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Terminated employee awarded 3x late-paid wages

Paycheck being handed to employee

(AndreyPopov/Deposit Photos)

Terminating an employee in Massachusetts? Have a check in hand. That’s the takeaway from a Massachusetts Supreme Judicial Court (SJC) ruling that recently awarded an employee triple damages for late payment of some accrued benefits.

When Beth Reuter was terminated from her custodial job with a Massachusetts school district, she received her regularly due wages on her termination date. However, it took three weeks before her employer paid her the $8,952 she had accrued in unused vacation time.

Now, under a strict interpretation of the state Wage Act, the SJC has said Reuter is entitled to three times that amount, plus fees and costs.

Under the Wage Act, employers must pay terminated employees all owed wages on their termination date. That includes earned salary, accrued time off, earned commissions, and other compensation. Employers that don’t comply with the Wage Act risk significant penalties, including actual and triple damages.

Under earlier court decisions, an employer was not required to pay triple damages for late wages if the employer paid those wages before the employee filed a lawsuit. Rather, the employer only had to pay triple the amount of interest owed, plus attorney fees.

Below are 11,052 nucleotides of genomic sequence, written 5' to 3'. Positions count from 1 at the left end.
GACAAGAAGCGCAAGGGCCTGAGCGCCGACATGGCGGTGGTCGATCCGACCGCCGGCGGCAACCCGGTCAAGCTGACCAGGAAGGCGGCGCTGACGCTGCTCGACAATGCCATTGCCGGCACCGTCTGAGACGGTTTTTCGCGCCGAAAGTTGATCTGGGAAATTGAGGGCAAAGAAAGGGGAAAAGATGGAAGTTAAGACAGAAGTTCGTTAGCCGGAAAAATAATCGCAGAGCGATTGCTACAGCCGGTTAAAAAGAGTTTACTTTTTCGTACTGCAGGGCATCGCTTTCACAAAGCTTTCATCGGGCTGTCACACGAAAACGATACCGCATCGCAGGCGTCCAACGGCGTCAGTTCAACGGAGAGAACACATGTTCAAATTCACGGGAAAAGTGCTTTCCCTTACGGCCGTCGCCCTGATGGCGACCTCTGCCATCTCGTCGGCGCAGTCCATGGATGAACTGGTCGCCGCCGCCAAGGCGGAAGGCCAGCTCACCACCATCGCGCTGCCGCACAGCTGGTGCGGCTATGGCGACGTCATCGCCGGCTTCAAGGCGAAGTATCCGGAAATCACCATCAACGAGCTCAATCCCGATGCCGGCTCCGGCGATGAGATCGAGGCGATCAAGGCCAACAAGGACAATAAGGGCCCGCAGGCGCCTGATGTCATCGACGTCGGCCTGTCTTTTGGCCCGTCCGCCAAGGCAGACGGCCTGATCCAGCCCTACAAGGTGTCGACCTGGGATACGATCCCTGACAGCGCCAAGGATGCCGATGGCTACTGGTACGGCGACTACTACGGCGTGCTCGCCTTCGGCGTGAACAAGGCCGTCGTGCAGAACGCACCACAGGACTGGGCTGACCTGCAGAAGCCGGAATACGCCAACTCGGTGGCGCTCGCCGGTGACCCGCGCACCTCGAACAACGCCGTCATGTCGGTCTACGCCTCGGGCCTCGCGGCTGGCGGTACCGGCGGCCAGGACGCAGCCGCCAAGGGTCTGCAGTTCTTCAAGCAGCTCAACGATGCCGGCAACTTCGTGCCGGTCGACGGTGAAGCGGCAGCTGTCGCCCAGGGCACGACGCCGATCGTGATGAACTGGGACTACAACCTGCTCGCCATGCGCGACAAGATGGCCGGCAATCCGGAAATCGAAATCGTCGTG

In Reuter v. City of Methuen, the SJC disagreed with earlier decisions. In the court’s opinion, Justice Scott L. Kafker wrote, “Awarding only interest for late payment is … inconsistent with the fundamental purpose of the act.”
The judge pointed out that employees rely on those payments for basic necessities, such as housing, food, and transportation. “Much more is therefore at stake than the loss of the time value and depreciation of sums owed,” he wrote.

Maintaining compliance. In light of the ruling, organizations will need careful coordination when terminating an employee. All wages, benefits, and other compensation due should be calculated and ready for payment upon an employee’s termination.

In some situations, organizations may wish to delay a termination or place an employee on paid administrative leave until the final wage payment is ready. This may require attention to the timing of direct deposits or coordination with third-party payroll providers.

Criticism. Critics say the ruling creates zero tolerance for errors. Even organizations that make an error in good faith, and promptly correct that error, could be liable for 300% of the amount at issue. Further questions center around whether the decision will have retroactive impact and how disputed commissions should be handled.

Further, in situations where the employee has not been paid the full compensation owed, the ruling may create a disincentive for employers to correct that mistake. That’s because the outcome of litigation would ostensibly be similar for those who take quick corrective action and those who wait-and-see whether the employee will sue.

Some are calling for an amendment to the Wage Act to add a safe harbor or good-faith defense. Still others say the decision rightly recognizes the financial perils employees can face in an involuntary termination.

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